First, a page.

state immunity


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state immunity

the general principle that one state does not impose civil or criminal liability on another. Thus the head of state or former head of state of a country is normally free from prosecution in another country. However, where a crime is internationally recognized as such and is one which at the time did not fall within the function of a head of state, there may be no immunity.
References in periodicals archive ?
For a criticism of the actual law of State immunity, see
(24.) Although the UN adopted a treaty regulating state immunity for certain types of conduct, it has not entered into force.
First, this article urges that not all forms of state immunity are equal and that the scope of immunity ratione materiae should not be confused with that of its ratione personae counterpart.
The judge tried without success to isolate a period in which federal and state immunity provisions could remain intact.
The Joint Committee on Human Rights called on ministers to lift state immunity, rejecting Government claims that the move would breach its international obligations.
This report provides background on the international law doctrine of foreign State immunity and the FSIA; summarizes the 1996 amendments creating an exception to state immunity under the FSIA for suits against terrorist States; details the subsequent cases and the legislative initiatives to assist claimants in efforts to collect on their judgments; sets forth the legal and policy arguments that were made for and against those efforts; summarizes the decision in Roeder v.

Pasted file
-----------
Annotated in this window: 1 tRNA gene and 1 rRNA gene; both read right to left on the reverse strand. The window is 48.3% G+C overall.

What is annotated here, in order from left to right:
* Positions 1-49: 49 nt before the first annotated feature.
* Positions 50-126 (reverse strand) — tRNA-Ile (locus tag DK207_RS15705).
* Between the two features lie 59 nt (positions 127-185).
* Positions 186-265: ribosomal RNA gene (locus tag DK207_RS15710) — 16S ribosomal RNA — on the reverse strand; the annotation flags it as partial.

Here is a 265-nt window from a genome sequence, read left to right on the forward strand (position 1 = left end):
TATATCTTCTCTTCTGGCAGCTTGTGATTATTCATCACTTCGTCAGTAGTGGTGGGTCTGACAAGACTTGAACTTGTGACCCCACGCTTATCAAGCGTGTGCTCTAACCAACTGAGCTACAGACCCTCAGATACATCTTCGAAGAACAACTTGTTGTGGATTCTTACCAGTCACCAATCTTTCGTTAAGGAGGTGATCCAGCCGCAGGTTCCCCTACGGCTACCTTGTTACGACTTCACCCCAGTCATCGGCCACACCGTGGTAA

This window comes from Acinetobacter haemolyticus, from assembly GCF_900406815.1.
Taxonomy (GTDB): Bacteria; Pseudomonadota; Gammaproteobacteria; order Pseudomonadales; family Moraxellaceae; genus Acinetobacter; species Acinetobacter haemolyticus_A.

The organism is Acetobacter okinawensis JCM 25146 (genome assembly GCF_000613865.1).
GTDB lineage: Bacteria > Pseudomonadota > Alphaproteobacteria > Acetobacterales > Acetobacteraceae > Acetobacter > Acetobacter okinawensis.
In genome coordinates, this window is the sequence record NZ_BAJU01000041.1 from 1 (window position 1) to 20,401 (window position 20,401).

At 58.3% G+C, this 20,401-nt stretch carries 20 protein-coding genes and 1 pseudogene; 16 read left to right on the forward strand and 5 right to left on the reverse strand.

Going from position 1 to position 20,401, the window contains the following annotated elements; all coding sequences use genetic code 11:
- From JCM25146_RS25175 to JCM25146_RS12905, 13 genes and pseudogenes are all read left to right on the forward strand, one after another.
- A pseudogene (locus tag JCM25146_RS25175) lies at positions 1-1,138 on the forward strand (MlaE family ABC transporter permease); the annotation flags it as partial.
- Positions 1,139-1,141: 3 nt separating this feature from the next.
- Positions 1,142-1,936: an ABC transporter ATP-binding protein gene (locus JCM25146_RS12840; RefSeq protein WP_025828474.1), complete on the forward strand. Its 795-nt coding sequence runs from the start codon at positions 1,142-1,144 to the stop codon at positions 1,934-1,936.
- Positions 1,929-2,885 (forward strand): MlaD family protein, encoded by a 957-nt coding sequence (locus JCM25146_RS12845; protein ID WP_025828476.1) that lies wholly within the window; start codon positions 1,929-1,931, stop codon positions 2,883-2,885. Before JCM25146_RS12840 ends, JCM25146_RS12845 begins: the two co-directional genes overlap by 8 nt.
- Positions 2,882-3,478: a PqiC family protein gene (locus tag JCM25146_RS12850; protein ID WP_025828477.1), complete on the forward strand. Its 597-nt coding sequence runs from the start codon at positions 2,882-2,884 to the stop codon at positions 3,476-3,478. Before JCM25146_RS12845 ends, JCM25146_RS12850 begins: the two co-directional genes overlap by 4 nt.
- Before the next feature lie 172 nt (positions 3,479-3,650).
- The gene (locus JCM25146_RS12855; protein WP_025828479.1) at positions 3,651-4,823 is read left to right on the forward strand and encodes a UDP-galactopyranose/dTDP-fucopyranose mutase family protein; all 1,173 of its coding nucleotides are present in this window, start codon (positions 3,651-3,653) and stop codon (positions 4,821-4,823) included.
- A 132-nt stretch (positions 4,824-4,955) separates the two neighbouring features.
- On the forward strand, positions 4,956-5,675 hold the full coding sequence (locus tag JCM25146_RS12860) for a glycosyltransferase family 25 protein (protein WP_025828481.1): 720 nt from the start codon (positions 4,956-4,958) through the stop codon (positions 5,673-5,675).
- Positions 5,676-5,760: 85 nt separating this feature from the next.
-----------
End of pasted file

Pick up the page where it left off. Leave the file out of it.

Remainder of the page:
Kazemi is also challenging Canada's State Immunity Act, which restricts the conditions under which a foreign government can be sued on Canadian soil.
The Joint Committee on Human Rights has called on ministers to lift state immunity, rejecting Government claims that the move would breach its international obligations.
Litigation began in 2008, when FG claimed that the Congolese government enjoys only ''restrictive state immunity'' under Hong Kong's common law system, while Kinshasa claimed ''absolute state immunity'' under China's law.
The court noted that head of state immunity is a well-established legal principal in the United States.
"For the above reasons and the jurisprudence cited earlier in this decision, the Chamber finds that customary international law creates an exception to Head of State immunity when international courts seek a Head of State's arrest for the commission of international crimes.
Critics of the Court's immunity jurisprudence--including this one--are likely to find themselves more sympathetic to assertions of state immunity when what is at stake is not simply some amorphous "dignity" interest but the ability of the state to provide public education, maintain state highways, and operate state prisons.

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